Obama’s Peace Prize brings hope for a world without nukes

Posted Dec. 09, 2009, at 6:09 p.m.

Today, President Barack Obama, one of the most respected men of our age, will receive the 2009 Nobel Peace Prize. The Nobel Committee has been very clear that this year’s Nobel Peace Prize is awarded “for his extraordinary efforts to strengthen international diplomacy and cooperation between peoples. The Committee has attached special importance to Obama’s vision of and work for a World without nuclear weapons.”

As president, Obama said boldly in a historic speech in Prague on April 5 that the U.S. has a moral responsibility to lead the world in eliminating the ever more looming threat from these weapons of mass catastrophe. He astutely recognized that our national security demands a dramatic break from worldwide nuclear weapons policies of “mutually assured destruction,” where a computer glitch and “launch on warning” could destroy civilization and most or even all life on Earth.

We came within a few minutes of Armageddon back in the ‘60s when NORAD interpreted multiple radar blips reflected off the rising moon as hundreds of warheads coming at us. Fortunately, a smart technician a thousand feet under the Rockies made the connection. Years later, a scientific experimental rocket launch near Finland was interpreted by Russian commanders as a nuclear launch. Retrospective analysis of the situation indicates that a few Russians somewhere in the frozen tundra violated their sworn orders to “launch on warning,” risking their own deaths rather than ours.

The president said we will now take concrete steps toward a nuclear weapons-free world. To end Cold War thinking, we will reduce the role of nuclear weapons in our national security strategy. We will negotiate a new Strategic Arms Reduction Treaty with the Russians and seek to extend this worldwide. This particular Nobel Peace Prize underscores our duty to ensure the new START is a real start toward reducing every nation’s nuclear stockpile to under a thousand.

We will aggressively pursue our ratification of the Comprehensive Test Ban Treaty, after five decades of stalling tactics. Signed by President Clinton in 1996, the CTBT bans all nuclear test explosions, establishes a network of monitoring stations, and creates a protocol for on-site inspections. In October 1999 the Senate briefly considered it and voted no. Sens. Susan Collins and Olympia Snowe did not vote for it at that time, citing concerns about verifiability and questioning whether the U.S. nuclear arsenal would remain reliable without further testing. Former Secretary of State George Shultz just said some senators “might have been right voting against the treaty some years ago, but they would be right voting for it now based on new facts.”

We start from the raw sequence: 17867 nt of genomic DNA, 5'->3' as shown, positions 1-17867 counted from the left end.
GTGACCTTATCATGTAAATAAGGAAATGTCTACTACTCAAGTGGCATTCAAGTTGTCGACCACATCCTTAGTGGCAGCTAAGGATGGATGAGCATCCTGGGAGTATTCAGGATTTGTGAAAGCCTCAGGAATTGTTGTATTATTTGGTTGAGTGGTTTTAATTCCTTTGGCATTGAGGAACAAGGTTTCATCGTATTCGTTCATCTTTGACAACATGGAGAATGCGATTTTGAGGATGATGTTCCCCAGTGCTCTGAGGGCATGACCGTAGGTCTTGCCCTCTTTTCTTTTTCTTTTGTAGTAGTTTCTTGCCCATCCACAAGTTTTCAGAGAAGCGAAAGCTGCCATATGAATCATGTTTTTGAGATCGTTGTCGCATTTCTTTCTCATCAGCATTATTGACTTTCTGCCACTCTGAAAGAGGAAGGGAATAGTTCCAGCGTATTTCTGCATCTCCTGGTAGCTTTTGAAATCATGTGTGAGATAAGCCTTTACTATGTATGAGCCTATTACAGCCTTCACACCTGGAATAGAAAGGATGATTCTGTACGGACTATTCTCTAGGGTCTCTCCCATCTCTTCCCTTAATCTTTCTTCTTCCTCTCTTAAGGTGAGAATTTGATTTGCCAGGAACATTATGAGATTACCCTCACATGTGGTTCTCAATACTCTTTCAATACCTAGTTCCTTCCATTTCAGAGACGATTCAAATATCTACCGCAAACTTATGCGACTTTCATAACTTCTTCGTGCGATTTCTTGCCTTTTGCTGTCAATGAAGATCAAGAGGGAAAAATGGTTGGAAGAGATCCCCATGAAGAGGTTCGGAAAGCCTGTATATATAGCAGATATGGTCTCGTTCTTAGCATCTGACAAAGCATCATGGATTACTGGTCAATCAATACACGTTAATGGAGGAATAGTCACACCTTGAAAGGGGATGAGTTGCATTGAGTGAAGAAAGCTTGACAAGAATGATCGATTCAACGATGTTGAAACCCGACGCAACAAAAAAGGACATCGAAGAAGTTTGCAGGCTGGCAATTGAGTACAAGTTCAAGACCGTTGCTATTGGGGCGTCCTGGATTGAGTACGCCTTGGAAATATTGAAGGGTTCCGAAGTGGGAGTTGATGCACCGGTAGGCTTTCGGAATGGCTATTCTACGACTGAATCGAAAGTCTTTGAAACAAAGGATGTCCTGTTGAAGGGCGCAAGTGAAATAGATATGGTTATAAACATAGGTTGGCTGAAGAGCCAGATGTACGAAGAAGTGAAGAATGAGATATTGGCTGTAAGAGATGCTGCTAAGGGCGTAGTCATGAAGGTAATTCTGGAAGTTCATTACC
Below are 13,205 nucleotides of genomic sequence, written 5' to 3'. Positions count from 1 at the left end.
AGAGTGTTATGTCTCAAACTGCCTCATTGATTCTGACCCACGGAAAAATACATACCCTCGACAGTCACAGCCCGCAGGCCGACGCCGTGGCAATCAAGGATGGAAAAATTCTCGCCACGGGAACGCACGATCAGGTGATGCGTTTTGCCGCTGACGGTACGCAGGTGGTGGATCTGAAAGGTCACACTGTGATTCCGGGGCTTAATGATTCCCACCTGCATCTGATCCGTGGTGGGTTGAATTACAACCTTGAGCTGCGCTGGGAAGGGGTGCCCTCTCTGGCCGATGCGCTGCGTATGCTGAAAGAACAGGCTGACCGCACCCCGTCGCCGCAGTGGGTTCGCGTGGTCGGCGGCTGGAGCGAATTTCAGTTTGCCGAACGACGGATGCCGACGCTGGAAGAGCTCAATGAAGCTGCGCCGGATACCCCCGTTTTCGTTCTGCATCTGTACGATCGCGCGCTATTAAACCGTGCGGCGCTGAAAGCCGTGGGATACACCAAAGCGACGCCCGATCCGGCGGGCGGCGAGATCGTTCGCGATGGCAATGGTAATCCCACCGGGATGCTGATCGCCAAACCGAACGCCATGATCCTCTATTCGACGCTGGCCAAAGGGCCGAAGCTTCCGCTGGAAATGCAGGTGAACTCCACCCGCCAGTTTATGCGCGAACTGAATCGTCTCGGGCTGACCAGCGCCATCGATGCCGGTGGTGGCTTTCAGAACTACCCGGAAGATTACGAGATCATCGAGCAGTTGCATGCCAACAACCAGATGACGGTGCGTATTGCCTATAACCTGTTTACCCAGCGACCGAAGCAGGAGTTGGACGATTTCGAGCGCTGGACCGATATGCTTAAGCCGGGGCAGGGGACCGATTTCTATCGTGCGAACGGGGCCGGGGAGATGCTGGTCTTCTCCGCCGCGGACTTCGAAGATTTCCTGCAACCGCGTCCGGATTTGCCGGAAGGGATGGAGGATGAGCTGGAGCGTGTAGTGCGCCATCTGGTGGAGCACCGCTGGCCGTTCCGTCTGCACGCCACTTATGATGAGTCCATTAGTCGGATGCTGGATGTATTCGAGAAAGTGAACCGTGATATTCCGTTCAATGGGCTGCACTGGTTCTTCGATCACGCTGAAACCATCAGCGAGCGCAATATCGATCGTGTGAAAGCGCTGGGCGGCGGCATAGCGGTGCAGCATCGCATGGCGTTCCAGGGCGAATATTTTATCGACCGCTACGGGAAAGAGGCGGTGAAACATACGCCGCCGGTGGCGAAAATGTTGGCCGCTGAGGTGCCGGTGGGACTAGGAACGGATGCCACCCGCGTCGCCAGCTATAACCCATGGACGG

Worldwide support for CTBT has grown in the past decade. It has been signed by 182 nations, including 151 with nuclear capability. Russia, China, Great Britain, France and all of the United States’ NATO allies have ratified it. Full international legality awaits ratification by nine more countries, including the United States, through Congressional action.

These are indeed challenging goals. It was the United States that led the world to a global ban on the testing, use and production of chemical and biological weapons. We can do the same for nuclear weapons.

As a career emergency physician for over 30 years, I take my membership in the Maine Physicians for Social Responsibility seriously. As a citizen member of a nine member Legislative Joint Task Force to Examine Maine’s Homeland Security Needs after 9/11, and former Maine EMS Region 4 Medical Director, I know of no conceivable medical system that could handle more than a tiny fraction of the people exposed even peripherally to one nuclear attack. The only way to prevent any use of nuclear weapons is to work as long and as hard as it takes, while protecting our homeland above all else.

As the Nobel ceremony happens, it is important to remember that the real prize is the health and well-being of all humanity. Now is the occasion for U.S. senators, including our powerful and respected Sens. Collins and Snowe, to support START and the Comprehensive Test Ban Treaty as the president moves these important international pacts forward. Voting for these instruments is clearly the honorable and patriotic thing to do.

Paul Averill Liebow of Bucksport is a member of Maine Physicians for Social Responsibility.

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